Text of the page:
Red, white & local at South Durham market
When the British sought to collect ever more taxes from the colonies, it was agriculture that allowed the American colonists the freedom to protest and, ultimately, declare independence. As an agrarian-dominated society with plentiful land resources, America was at least able to feed its citizens throughout their multiyear fight for self-government.
The small family farms that comprise the South Durham Farmers’ Market continue that long American tradition of working the land and providing sustenance to their families and community. Our nation’s ability to grow its own food has resulted in a positive agricultural trade balance for more than 50 years, helping to ensure the safety and stability of our food supply.
However, since our Revolutionary War days, we have become increasingly removed from the processes that stock our grocery shelves: We have gone from 90 percent of the population living on a farm or plantation to only 2 percent. In North Carolina, the number of farms has steadily decreased from more than 300,000 in 1950 to fewer than 50,000 today. Most of the decrease in farms is certainly due to a shift from subsistence farms to larger, more mechanized operations, but there is also less cropland in production, much of it returning to pine forest.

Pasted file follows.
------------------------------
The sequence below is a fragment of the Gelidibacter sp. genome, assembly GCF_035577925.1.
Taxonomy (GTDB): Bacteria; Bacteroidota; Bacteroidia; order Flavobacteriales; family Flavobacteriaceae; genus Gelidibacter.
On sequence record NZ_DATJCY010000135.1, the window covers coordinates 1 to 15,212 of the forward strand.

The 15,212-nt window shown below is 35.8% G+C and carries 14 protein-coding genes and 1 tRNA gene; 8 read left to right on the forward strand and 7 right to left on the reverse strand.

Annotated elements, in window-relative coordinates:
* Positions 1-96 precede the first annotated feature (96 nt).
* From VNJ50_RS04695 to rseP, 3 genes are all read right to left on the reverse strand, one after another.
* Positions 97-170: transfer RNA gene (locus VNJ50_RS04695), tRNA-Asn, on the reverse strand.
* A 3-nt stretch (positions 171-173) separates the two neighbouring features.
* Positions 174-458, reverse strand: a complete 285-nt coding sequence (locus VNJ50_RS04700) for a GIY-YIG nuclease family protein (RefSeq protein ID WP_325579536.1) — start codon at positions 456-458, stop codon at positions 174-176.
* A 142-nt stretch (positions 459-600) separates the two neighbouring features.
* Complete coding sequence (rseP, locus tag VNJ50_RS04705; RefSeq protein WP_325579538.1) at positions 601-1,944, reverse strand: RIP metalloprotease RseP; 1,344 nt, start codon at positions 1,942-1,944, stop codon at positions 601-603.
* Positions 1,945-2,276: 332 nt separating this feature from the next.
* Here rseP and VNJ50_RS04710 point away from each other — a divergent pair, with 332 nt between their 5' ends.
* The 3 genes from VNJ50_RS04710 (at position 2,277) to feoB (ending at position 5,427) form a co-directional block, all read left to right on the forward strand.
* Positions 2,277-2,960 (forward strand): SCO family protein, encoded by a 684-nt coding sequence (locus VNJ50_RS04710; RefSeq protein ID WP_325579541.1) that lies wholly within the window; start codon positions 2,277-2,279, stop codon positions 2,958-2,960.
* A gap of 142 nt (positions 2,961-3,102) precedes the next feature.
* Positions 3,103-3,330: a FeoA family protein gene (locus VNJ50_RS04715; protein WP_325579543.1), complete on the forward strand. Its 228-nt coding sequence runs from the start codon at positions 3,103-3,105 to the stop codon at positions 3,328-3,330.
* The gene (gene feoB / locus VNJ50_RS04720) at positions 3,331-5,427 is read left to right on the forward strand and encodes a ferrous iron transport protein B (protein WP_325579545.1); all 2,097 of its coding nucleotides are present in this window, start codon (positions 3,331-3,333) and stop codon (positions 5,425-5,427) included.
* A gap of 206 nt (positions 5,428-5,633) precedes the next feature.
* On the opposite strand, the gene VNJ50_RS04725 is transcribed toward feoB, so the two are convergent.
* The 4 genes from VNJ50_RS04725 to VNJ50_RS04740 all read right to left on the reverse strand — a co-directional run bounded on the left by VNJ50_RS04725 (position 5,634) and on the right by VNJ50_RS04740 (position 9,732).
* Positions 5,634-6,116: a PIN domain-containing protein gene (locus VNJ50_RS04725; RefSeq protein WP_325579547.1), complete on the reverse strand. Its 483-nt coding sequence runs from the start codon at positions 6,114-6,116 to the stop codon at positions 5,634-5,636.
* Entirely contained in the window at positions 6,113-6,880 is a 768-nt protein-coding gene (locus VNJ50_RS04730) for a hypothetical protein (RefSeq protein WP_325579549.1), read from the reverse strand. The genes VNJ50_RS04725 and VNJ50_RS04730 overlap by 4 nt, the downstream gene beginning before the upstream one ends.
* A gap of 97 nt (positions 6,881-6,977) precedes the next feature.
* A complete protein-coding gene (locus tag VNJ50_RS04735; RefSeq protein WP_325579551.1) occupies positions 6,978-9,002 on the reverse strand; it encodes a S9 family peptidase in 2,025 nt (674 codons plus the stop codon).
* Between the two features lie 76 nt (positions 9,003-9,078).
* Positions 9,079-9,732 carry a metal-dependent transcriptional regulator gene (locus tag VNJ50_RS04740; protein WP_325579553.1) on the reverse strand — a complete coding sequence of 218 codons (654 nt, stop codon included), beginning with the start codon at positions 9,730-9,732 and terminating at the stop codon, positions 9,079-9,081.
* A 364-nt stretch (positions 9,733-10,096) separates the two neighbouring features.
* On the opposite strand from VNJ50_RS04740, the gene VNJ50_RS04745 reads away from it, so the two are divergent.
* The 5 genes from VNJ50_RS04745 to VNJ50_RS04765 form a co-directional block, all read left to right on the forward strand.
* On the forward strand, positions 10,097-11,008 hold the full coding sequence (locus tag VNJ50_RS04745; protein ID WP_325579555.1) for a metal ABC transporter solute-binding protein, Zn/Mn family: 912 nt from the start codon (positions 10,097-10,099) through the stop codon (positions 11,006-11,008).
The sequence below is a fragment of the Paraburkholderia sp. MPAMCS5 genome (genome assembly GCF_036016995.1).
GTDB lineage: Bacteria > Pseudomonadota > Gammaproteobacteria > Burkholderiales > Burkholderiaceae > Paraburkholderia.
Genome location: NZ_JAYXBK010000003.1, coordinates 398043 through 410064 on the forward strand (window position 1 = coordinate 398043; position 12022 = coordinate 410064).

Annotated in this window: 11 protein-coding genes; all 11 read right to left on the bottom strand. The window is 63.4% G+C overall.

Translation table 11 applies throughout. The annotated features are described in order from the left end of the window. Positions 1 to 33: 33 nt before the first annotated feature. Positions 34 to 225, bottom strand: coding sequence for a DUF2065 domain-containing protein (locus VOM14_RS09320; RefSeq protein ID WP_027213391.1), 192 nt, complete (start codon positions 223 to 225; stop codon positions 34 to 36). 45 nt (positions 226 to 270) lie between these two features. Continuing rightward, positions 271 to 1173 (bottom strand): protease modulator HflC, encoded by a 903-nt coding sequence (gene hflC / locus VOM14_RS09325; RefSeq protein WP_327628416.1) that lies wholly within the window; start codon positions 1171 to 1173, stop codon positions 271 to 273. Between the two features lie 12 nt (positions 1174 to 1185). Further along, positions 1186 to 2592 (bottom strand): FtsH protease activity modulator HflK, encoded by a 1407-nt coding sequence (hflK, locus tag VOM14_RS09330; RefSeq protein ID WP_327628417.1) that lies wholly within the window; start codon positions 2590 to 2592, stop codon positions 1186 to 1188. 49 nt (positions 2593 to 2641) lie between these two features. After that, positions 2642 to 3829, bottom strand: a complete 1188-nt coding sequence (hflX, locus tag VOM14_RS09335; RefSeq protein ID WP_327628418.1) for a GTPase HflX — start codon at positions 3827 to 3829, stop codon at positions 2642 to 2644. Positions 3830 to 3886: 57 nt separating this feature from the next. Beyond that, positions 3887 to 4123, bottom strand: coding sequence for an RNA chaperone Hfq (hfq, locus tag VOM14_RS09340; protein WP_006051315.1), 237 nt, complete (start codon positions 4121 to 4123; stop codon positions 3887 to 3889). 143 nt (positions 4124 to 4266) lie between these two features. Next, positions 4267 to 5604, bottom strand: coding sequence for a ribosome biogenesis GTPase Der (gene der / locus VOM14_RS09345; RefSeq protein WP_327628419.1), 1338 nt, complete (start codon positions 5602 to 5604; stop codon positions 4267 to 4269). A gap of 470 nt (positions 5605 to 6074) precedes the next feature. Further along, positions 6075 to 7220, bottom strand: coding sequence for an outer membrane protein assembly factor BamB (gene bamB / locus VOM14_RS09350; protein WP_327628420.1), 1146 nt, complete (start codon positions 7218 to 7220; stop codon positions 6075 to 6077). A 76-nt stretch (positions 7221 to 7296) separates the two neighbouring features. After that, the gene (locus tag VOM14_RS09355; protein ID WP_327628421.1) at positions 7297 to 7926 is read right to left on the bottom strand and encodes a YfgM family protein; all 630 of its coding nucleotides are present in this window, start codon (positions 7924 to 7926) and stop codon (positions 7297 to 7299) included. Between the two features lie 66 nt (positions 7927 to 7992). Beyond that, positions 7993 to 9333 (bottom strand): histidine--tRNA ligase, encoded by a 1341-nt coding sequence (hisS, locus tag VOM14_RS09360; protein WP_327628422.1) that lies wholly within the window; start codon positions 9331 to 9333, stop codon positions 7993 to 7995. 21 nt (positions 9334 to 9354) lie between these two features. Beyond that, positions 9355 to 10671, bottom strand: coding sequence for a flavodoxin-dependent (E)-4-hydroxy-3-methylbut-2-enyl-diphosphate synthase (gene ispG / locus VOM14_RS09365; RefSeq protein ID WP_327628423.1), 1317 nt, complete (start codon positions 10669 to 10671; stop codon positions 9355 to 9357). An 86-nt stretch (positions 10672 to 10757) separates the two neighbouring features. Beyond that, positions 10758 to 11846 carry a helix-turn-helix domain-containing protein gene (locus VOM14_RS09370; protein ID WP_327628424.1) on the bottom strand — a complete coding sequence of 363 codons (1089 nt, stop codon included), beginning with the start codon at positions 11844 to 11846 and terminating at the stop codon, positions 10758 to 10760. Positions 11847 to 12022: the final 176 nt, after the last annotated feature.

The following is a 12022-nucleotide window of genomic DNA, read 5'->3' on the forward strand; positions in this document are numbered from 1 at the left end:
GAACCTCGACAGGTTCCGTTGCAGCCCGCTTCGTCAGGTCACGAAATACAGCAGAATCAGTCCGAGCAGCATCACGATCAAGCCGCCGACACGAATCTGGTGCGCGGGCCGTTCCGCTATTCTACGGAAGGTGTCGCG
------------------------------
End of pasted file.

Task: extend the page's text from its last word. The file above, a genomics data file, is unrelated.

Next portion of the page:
Despite all of these trends, the number of farmers’ markets nationwide has risen by 62 percent over the past five years. North Carolina is tied for ninth place with Iowa for number of markets. I am optimistic that this growth signals a rising interest in local food, and an enduring return to our nation’s farming roots.
Managing the South Durham Farmers’ Market has given me reason to hope. While we welcome both century-old farms and farms in their first year of production, I would guess that almost a third of our agricultural vendors are in their 20s and 30s—young compared to the national average of 57 years old for farmers. Our farmers, young and old, possess many of the characteristics that we like to think of as quintessentially American: hardworking, resourceful, daring, and hopeful.
These farmers, like many across North Carolina, have moved away from growing homogenous cash crops, like tobacco, in favor of crop diversification and the use of traditional methods of agriculture that would be recognizable to our Founding Fathers. The consequent wide variety of locally grown fruits and vegetables is plain to see at the market.
Independence Day is a time to celebrate our freedom and achievements as a nation. To observe the occasion, I encourage you to enjoy a very American meal of juicy burgers with ripe tomato slices, sweet corn on the cob, crisp coleslaw, and peach pie, all grown and raised in the 12th state to ratify the Constitution. Happy Fourth of July!
Elizabeth Zander is market manager for the South Durham Farmers’ Market, open 8 a.m.to noon each Saturday and 3:30 p.m. to 6:30 p.m. each Wednesday at Greenwood Commons Shopping Center, 5410 NC Highway 55.